After the First World War, the economy in Canada was very fragile1. Workers in both public and private jobs were frustrated with poor working conditions that they had faced. The Canadian public were angered due to inflation of 10 percent in 19192 in Canada. The unemployment rate had also skyrocketed, which meant that returning WW1 soldiers did not have any jobs to return to. The people of Winnipeg had had enough, so on May 15th of 1919, public and private workers worked together to reduce most services in the city. The city had no mail services, taxis, newspapers, restaurants, and retail stores. Surprisingly, even the police and firefighting forces had joined the strike3. For 6 weeks, the City of Winnipeg was crippled. But what really caused the Winnipeg General Strike of 1919? A wide variety of factors influenced workers to stand up to the government. The main factors included workers wanting better working conditions and wages, negotiations between management and unions not going exactly as planned, and returning soldiers not getting their old jobs back. .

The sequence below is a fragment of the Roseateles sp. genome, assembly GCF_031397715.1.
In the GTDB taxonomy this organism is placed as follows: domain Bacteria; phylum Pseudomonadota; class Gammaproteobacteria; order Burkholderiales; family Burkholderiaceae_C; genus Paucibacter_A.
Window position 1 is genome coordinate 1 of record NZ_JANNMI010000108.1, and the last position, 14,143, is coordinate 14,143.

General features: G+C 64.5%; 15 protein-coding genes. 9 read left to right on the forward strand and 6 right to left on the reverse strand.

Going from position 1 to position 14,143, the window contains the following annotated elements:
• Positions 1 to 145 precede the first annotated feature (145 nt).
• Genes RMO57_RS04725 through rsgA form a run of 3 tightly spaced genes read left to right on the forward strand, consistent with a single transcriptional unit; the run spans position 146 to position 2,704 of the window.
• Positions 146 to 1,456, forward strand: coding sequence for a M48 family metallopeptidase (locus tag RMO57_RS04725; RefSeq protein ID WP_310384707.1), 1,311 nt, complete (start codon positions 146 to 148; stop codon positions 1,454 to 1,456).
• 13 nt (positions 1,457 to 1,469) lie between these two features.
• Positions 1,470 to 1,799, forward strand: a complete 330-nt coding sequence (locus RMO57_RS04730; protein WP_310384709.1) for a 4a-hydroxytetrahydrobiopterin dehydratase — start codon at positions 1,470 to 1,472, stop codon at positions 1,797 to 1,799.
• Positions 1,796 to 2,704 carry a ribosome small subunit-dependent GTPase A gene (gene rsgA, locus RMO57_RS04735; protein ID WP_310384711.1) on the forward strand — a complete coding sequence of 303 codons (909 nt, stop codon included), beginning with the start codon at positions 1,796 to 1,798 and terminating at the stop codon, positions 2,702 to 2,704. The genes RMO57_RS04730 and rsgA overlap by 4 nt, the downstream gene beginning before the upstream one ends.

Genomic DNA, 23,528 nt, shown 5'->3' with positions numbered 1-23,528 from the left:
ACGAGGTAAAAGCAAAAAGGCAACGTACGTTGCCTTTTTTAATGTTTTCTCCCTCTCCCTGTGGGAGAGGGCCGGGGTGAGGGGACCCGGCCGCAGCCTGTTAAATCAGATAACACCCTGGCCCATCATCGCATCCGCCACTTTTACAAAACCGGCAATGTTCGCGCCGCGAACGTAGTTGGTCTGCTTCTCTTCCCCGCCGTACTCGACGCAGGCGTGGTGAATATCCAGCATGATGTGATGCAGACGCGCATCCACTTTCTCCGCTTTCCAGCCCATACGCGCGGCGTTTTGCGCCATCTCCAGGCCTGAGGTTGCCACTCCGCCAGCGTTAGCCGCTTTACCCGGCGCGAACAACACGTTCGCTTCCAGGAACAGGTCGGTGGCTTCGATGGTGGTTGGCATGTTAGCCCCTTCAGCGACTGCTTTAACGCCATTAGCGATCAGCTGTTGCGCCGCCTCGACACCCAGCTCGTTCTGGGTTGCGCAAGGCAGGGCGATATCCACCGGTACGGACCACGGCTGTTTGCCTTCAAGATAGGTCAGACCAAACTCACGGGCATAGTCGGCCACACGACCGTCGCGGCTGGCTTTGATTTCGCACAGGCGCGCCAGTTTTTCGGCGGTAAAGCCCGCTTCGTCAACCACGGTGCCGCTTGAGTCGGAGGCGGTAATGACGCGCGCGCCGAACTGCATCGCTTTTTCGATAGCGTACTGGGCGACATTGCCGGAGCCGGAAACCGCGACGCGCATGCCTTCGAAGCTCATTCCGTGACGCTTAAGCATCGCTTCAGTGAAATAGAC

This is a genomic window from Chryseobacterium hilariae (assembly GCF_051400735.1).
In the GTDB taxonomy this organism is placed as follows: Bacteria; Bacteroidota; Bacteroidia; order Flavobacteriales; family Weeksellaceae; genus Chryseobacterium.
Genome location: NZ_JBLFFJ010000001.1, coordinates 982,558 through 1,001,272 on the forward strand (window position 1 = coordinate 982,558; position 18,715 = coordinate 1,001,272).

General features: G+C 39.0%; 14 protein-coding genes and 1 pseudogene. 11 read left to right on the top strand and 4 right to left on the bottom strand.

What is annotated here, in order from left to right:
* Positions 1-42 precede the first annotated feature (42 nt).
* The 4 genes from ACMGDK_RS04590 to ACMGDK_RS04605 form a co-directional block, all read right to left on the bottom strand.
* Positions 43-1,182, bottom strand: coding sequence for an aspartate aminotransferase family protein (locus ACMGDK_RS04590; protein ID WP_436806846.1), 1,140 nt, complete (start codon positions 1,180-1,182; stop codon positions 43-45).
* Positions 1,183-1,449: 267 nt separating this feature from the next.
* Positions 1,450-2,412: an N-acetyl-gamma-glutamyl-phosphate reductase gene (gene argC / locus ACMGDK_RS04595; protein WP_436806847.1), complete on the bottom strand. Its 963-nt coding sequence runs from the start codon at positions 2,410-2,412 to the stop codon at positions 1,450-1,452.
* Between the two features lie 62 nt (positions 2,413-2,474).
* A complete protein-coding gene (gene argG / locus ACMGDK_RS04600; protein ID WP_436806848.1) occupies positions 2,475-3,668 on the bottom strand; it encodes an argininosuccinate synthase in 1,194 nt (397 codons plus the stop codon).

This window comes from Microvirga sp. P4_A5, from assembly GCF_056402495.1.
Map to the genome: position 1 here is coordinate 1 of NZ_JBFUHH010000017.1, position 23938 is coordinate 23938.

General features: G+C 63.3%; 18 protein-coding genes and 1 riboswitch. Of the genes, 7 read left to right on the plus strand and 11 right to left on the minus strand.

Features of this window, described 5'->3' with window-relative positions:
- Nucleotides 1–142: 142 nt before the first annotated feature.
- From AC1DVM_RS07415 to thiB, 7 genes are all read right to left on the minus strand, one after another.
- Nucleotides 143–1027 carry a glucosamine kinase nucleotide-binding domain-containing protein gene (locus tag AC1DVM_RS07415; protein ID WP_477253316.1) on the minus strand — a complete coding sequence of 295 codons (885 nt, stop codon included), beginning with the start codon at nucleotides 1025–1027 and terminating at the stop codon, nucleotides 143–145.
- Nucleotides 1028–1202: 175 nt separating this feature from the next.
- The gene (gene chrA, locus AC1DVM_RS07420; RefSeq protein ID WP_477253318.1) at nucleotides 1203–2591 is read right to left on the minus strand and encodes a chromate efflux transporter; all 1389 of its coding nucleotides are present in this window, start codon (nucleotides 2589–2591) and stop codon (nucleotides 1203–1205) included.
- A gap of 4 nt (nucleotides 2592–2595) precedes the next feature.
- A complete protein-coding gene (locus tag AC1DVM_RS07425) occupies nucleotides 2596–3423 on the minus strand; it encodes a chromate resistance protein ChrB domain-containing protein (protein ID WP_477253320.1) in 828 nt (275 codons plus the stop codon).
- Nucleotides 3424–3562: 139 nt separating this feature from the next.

In the early decades of the 1900s, working conditions were not very safe. In Canada during the 1900s, the Canadian Pacific Railway was being expanded upon due to a flood of immigrants to the Prairies4. This meant that that a large portion of the jobs in the province of Manitoba were involved with the railroad. The Prairie climate was brutal, and the workers were often injured due to falling rocks caused by misuse of explosives around mountains5. Due to the type of the job, the workers were not usually able to return home every night. Instead, they had to sleep in unsanitary tents and overcrowded bunkhouses. The company that controlled the workers, however, deducted money from the workers' paychecks for staying overnight and blanket and bed rentals. This meant that they were not making as much money as their families needed. There were also many new jobs in factories because of the popularity of new inventions.